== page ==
Once the distance between any two sites is determined, clusters may be found based on the assumption that similar sites contain similar words. In one embodiment of the invention, a clustering method may be used that is a slight variation on a hierarchical clustering algorithm, each cluster may be viewed as a tree with the closest pair of sites as its root. Starting with the closest pair of sites, the algorithm may select the next-closest available pair of sites at each iteration from the set of sorted site distances. If neither site belongs to an existing cluster, the sites become the root of a new cluster. However, root sites may pull in additional websites into the cluster if the algorithm encounters a pair of sites where one is the root and the other is not already clustered. A website that is pulled in directly by the root may pull in additional sites. However, any site that was not clustered directly by the root of that cluster may not pull in any other site, even if the algorithms encounters a site not yet been clustered. This restriction is imposed in order to prevent chains of more than three sites from forming in the same cluster, which ultimately prevents all the clusters from merging into one gigantic one. Websites associated with the root via more than one link are often far enough to be potentially closer to a different cluster. In many cases, websites that were initially rejected are still pulled into a cluster by a site that is directly connected to -the root.

If the algorithm encounters a pair of sites which belong to different clusters, it simply proceeds to the next iteration since each of these sites was found to be closer to one classification than the other. The algorithm may halt when the distance between the next pair of sites exceeds a preset threshold or when all possible pairs of sites have been examined. This threshold is used in order to prevent extremely unrelated sites from contaminating existing clusters. These sites are either manually inserted into an existing genre cluster or form their own cluster.

An example of results achievable using the classifying and clustering of process 4000 on 200 unique sites is shown the Table 1 below. The data repositories used for this example were the search engines Google, Yahoo, Dogpile, MSN, Altavista and Excite.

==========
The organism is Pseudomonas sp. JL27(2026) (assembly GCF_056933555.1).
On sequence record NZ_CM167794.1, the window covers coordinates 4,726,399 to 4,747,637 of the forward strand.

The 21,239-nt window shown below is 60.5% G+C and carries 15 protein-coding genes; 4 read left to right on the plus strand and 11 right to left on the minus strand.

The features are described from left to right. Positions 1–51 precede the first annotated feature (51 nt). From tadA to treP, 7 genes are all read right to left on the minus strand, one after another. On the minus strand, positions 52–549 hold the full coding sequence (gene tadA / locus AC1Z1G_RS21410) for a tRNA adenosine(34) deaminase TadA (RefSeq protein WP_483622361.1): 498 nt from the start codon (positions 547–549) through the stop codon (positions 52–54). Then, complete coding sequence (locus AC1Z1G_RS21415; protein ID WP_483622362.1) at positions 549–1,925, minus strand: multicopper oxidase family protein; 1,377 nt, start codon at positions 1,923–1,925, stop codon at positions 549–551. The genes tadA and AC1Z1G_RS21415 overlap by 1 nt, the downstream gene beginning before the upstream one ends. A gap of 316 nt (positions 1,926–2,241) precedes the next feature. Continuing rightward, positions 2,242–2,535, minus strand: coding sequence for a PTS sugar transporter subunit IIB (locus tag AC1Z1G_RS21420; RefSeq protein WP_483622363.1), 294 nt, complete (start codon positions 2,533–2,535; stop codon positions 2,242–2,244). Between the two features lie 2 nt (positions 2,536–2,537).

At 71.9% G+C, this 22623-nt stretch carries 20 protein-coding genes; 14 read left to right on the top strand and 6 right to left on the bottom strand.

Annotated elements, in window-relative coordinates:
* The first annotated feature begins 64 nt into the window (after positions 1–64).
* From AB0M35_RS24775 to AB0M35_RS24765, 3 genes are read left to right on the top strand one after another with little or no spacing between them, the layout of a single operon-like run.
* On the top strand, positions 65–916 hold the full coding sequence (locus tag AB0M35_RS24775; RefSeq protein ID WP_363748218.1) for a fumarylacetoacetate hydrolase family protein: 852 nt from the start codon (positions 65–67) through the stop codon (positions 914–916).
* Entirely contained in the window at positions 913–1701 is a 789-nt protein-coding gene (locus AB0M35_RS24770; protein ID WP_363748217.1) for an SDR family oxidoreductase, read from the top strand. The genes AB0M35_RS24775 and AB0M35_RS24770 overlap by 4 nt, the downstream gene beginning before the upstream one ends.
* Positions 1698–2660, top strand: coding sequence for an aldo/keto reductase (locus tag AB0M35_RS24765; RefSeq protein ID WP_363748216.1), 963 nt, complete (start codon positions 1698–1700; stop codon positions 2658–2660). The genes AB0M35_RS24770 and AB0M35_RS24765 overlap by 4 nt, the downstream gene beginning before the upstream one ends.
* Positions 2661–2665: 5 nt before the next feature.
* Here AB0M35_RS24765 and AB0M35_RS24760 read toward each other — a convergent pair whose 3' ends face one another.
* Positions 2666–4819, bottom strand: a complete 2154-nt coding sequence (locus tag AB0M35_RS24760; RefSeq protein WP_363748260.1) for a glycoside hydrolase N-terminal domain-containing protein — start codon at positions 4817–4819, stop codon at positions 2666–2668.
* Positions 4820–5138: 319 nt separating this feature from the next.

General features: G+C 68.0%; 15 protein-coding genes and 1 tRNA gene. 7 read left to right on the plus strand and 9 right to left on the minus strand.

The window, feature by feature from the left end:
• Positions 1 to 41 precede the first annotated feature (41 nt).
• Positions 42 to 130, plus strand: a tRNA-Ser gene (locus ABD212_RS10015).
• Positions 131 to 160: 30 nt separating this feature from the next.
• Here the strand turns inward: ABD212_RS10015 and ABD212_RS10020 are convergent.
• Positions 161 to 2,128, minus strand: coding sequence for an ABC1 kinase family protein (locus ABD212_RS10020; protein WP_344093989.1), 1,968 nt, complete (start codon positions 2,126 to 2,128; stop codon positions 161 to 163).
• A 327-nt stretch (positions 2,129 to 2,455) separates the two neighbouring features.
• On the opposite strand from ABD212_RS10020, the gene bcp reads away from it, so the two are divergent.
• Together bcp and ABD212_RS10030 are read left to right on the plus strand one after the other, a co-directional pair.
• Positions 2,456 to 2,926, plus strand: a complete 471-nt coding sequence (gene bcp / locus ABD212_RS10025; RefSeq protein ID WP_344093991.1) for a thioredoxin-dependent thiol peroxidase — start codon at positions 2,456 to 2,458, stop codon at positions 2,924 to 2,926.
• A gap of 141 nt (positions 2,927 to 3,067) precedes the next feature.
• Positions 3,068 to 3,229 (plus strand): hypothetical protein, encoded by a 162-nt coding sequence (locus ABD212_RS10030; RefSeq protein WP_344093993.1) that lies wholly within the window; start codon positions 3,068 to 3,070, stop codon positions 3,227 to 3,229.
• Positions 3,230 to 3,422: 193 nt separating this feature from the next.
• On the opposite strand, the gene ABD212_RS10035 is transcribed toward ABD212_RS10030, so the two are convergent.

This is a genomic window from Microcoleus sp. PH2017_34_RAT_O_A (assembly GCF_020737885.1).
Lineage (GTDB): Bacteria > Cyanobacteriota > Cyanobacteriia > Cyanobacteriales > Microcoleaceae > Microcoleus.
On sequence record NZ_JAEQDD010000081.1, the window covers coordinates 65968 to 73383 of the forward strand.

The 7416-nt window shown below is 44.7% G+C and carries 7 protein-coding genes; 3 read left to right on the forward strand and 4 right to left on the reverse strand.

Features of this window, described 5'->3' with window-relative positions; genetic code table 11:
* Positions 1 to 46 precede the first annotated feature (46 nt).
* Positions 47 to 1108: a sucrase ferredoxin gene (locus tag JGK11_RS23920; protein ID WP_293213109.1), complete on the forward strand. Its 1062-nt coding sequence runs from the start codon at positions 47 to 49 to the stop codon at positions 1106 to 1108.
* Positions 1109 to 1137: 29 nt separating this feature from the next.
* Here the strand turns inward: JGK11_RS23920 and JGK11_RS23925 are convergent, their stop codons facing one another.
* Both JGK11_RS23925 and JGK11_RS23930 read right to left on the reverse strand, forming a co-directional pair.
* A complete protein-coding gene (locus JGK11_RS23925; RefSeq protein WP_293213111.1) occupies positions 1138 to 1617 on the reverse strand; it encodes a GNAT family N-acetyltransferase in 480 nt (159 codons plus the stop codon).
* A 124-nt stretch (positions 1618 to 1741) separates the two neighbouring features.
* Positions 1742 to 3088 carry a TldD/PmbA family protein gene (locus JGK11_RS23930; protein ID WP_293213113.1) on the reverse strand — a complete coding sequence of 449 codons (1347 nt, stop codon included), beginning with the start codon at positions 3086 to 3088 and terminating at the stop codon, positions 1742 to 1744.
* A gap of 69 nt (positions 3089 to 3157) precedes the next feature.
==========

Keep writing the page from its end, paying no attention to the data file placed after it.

TABLE 1
Using Without
Snippets Snippets
No. of Sites 171 171
No. Search Engines 6 0
No. Clusters Found 14 5
Max. Cluster Size 71 159
Min. Cluster Size 2 2
Avg. Cluster Size 12.21 34.2
Time to cluster 25 11
(min)

Table 1 shows that using snippets reduces the size of detected clusters. While using snippets increases the runtime of the system, the addition was mainly due to the increase in access time for gathering data from six more sites for each website being clustered. Compared to manual clustering, it was found that using snippets categorized sites extremely accurately.

TABLE 2
Using Without
Snippets Snippets
No. of Sites 171 171
No. Search Engines 6 0
No. Clusters Found 14 5
Max. Cluster Size 71 159
Min. Cluster Size 2 2
Avg. Cluster Size 12.21 34.2
Time to cluster 25 11
(min)

Table 2 shows some of the top clusters that were created by applying process 4000. Additionally, the experiments showed that process 4000 performs well compared to clustering by a human. Overall, using snippets produces results that are far better than the approach without, and far more in tune with what is observed upon human-based inspection.

FIG. 8 is a graphical view of an example set of identifiers in accordance with some embodiments of the invention. The graphs were generated from identifiers computed using process 4000 and actual markup language text from a website and associated information from search engines. FIG. 8 shows the general similarity of four example websites that were determined as being part of a cluster (CNN.com, drudgereport.com, washingtontimes.com and chicagotribune.com). For these types of international news sites, the settings for a context extractor could be used to remove links and advertisements as shown with reference to FIGS. 5 and 6.

At decision block 4040, during operation of the system, the method proceeds to block 4130 instead of going to block 4050. At block 4130, an identifier for the Internet domain at which the requested content resides is generated using the key word list.

At block 4140, the best match for this identifier is found. This can be done using the same distance finding method as described above or a different method may be used during operation.

At block 4150, the classification of the identifier that was found to be the best match at block 4140 is assigned as the classification of the unclassified Internet domain.